Umarex Buckmark URX
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- Last updated: 23/01/2018
Casual target shooting, or ‘plinking’ as it is normally known, is a fantastic pastime.
The range of guns available now is huge, pistols are very popular for plinking and the most popular choice being CO2 models. However, there are alternatives and I’d like to show you of a very good one.
It comes from Umarex and is based upon a .22 rimfire pistol from that giant of firearms manufacturing Browning. The Buckmark is a very popular .22 pistol, in fact I owned and competed with a real Buckmark Long Barrelled Pistol for years, winning many medals at Bisley, Derby RPC and Mattersey. It had a 300mm long barrel and a stainless-steel rod stuck out of the back due to our gun laws, having to make it over 600mm long; I have shot the proper sized Buckmark pistols in the USA and man, they were loads of fun.
Umarex’s mechanical version of the Buckmark looks and feels like just like a real Buckmark, as it’s made under licence from Browning. This airgun is mainly synthetic in construction, the detail of the gun’s moldings means that the recess for ejected cartridges is there, as is the top slide release button on the left-hand side, although it’s a non-moving ‘faux’ button. Of course, the top slide does not move. There is a magazine release button on the left hand-side, also non-working of course. The rubber grips are ambidextrous with three finger grooves; it even has the Deer’s head Browning logo on the base of the grip on both sides. It has the Buckmark’s superbly comfortable grip, the lightness and balance of the pistol also helps.
The break barrel hinges on an extended arm sitting under the barrel. The spring-loaded detent is above the breech of the barrel, normally below on a break-barrel spring rifle. There’s an O-ring sealing the steel rifled barrel; looking at the end of the URX’s barrel, a bigger hole has the .177 barrel set back in it, right at the top of the hole, not in the middle. The cocking effort is very light and the barrel swings down. The safety catch comes on automatically and speaking of the safety, exactly the same as on my real Buckmark. It sits at the rear on the left-hand side of the action, under the joint of the thumb of the trigger hand for right-hand shooters. It can be reset at any time and the gun has an antibear trap device, it also blocks the trigger blade from moving.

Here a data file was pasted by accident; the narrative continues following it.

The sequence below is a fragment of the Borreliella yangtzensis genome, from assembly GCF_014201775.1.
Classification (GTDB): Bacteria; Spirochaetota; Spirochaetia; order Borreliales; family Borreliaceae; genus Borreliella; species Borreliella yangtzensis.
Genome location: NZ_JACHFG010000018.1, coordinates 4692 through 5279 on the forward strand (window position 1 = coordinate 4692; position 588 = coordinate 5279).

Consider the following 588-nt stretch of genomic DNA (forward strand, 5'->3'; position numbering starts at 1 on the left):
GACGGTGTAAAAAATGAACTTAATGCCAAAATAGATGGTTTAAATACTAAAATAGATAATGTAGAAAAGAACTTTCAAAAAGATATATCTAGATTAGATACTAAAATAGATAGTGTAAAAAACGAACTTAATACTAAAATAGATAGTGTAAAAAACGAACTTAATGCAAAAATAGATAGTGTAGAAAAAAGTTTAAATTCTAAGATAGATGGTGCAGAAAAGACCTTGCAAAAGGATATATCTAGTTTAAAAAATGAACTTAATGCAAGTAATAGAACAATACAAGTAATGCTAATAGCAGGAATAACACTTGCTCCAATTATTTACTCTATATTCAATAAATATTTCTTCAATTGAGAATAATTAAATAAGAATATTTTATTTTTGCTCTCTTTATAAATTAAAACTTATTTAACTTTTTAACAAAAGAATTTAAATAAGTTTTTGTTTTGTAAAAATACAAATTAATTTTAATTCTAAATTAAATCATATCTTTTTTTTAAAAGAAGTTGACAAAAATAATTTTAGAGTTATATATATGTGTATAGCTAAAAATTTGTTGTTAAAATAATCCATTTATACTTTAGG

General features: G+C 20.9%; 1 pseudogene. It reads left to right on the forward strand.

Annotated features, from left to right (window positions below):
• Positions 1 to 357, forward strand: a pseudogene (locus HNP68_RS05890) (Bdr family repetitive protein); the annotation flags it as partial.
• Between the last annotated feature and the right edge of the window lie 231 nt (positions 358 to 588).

The trigger weight measured in at 3.5kg, a tad heavy although not unmanageable. Over the chronograph the Umarex URX was very consistent, varying less than five feet per second with lead domed headed pellets. Springers give you this level of consistency, something CO2 pistols are incapable of. The average was 297fps, although the manufacturers info states the URX does 320fps; it still comes in at 1.55ft/lb – ideal for short range plinking.
The Buckmark URX comes with open sights; a fixed front post and a low-profile rear sight, which is adjustable for windage and elevation via a small slot headed screw for each one. The sight base is 269mm long, which is long enough for good accuracy. The Picatinny sight rail is 112mm long but only 95mm is really useable thanks to the front of the rear sight, it ramps down to the first groove in the rail. It means you can only fit a red dot that has a Weaver or Picatinny 20mm wide type base or mounting system. I fitted a small red dot sight for accuracy testing at six-yards and it shot sub 20mm groups. The more I shot it the more accurate I got with it.
For plinking, you use the very good open sights on the gun, or do as I did and fit an optical device. The URX likes both domed headed lead pellets and flat headed wadcutter match types. Even fitted with a red dot, the balance was still spot on. I really love this pistol; it does remind me of my LBP but in a very good way. If you like airguns that look like real firearms, this is an absolute gem. The price is a real selling point too; remember that there are no expensive CO2 bulbs to buy. Just pellets and eye protection and you are good to go.
The spring powered Buckmark is a gun you can shoot ALL day long; the effort needed to cock the gun is only 7kg, and not being a CO2 powered plinker, it has an inexhaustible and free power supply. If you are looking for a plinking pistol do not overlook this ‘perfect plinker’.
Many thanks to Della at Armex for help in production of this article.